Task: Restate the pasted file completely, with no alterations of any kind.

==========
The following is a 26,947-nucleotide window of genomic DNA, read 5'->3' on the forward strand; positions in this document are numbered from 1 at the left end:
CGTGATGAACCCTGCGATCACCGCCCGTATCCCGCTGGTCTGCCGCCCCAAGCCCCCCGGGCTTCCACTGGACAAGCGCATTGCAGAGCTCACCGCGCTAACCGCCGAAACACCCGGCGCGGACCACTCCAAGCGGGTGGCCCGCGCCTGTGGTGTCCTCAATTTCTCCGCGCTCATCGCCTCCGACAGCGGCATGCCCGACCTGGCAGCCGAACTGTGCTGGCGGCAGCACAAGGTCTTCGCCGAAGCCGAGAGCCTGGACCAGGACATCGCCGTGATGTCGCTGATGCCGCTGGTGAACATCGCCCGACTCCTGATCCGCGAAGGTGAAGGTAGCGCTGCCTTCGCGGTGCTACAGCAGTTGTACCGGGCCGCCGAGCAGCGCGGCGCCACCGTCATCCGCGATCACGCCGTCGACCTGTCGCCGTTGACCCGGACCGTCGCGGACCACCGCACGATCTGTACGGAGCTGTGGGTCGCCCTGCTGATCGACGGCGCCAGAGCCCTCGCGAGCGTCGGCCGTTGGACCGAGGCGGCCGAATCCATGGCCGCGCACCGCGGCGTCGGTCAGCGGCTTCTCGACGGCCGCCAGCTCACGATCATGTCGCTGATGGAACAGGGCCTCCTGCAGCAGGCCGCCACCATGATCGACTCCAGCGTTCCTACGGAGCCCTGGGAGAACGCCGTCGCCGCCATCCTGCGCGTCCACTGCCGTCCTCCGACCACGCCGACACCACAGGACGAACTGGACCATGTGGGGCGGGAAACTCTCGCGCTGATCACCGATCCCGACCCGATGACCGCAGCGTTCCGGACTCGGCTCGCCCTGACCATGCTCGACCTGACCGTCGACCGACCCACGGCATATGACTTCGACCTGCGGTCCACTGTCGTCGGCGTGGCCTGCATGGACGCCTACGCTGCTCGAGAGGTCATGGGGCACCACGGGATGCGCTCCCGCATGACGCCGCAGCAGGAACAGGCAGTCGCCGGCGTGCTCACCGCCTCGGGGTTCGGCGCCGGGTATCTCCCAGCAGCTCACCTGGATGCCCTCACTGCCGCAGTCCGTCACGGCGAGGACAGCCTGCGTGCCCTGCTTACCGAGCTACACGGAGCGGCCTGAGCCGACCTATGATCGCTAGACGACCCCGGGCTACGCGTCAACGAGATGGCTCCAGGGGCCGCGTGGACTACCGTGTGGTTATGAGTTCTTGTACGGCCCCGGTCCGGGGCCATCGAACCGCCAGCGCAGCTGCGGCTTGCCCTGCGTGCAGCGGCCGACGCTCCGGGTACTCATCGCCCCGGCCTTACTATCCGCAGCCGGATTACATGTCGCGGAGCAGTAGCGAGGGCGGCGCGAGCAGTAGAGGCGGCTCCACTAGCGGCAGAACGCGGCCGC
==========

The following is a 26,947-nucleotide window of genomic DNA, read 5'->3' on the forward strand; positions in this document are numbered from 1 at the left end:
CGTGATGAACCCTGCGATCACCGCCCGTATCCCGCTGGTCTGCCGCCCCAAGCCCCCCGGGCTTCCACTGGACAAGCGCATTGCAGAGCTCACCGCGCTAACCGCCGAAACACCCGGCGCGGACCACTCCAAGCGGGTGGCCCGCGCCTGTGGTGTCCTCAATTTCTCCGCGCTCATCGCCTCCGACAGCGGCATGCCCGACCTGGCAGCCGAACTGTGCTGGCGGCAGCACAAGGTCTTCGCCGAAGCCGAGAGCCTGGACCAGGACATCGCCGTGATGTCGCTGATGCCGCTGGTGAACATCGCCCGACTCCTGATCCGCGAAGGTGAAGGTAGCGCTGCCTTCGCGGTGCTACAGCAGTTGTACCGGGCCGCCGAGCAGCGCGGCGCCACCGTCATCCGCGATCACGCCGTCGACCTGTCGCCGTTGACCCGGACCGTCGCGGACCACCGCACGATCTGTACGGAGCTGTGGGTCGCCCTGCTGATCGACGGCGCCAGAGCCCTCGCGAGCGTCGGCCGTTGGACCGAGGCGGCCGAATCCATGGCCGCGCACCGCGGCGTCGGTCAGCGGCTTCTCGACGGCCGCCAGCTCACGATCATGTCGCTGATGGAACAGGGCCTCCTGCAGCAGGCCGCCACCATGATCGACTCCAGCGTTCCTACGGAGCCCTGGGAGAACGCCGTCGCCGCCATCCTGCGCGTCCACTGCCGTCCTCCGACCACGCCGACACCACAGGACGAACTGGACCATGTGGGGCGGGAAACTCTCGCGCTGATCACCGATCCCGACCCGATGACCGCAGCGTTCCGGACTCGGCTCGCCCTGACCATGCTCGACCTGACCGTCGACCGACCCACGGCATATGACTTCGACCTGCGGTCCACTGTCGTCGGCGTGGCCTGCATGGACGCCTACGCTGCTCGAGAGGTCATGGGGCACCACGGGATGCGCTCCCGCATGACGCCGCAGCAGGAACAGGCAGTCGCCGGCGTGCTCACCGCCTCGGGGTTCGGCGCCGGGTATCTCCCAGCAGCTCACCTGGATGCCCTCACTGCCGCAGTCCGTCACGGCGAGGACAGCCTGCGTGCCCTGCTTACCGAGCTACACGGAGCGGCCTGAGCCGACCTATGATCGCTAGACGACCCCGGGCTACGCGTCAACGAGATGGCTCCAGGGGCCGCGTGGACTACCGTGTGGTTATGAGTTCTTGTACGGCCCCGGTCCGGGGCCATCGAACCGCCAGCGCAGCTGCGGCTTGCCCTGCGTGCAGCGGCCGACGCTCCGGGTACTCATCGCCCCGGCCTTACTATCCGCAGCCGGATTACATGTCGCGGAGCAGTAGCGAGGGCGGCGCGAGCAGTAGAGGCGGCTCCACTAGCGGCAGAACGCGGCCGC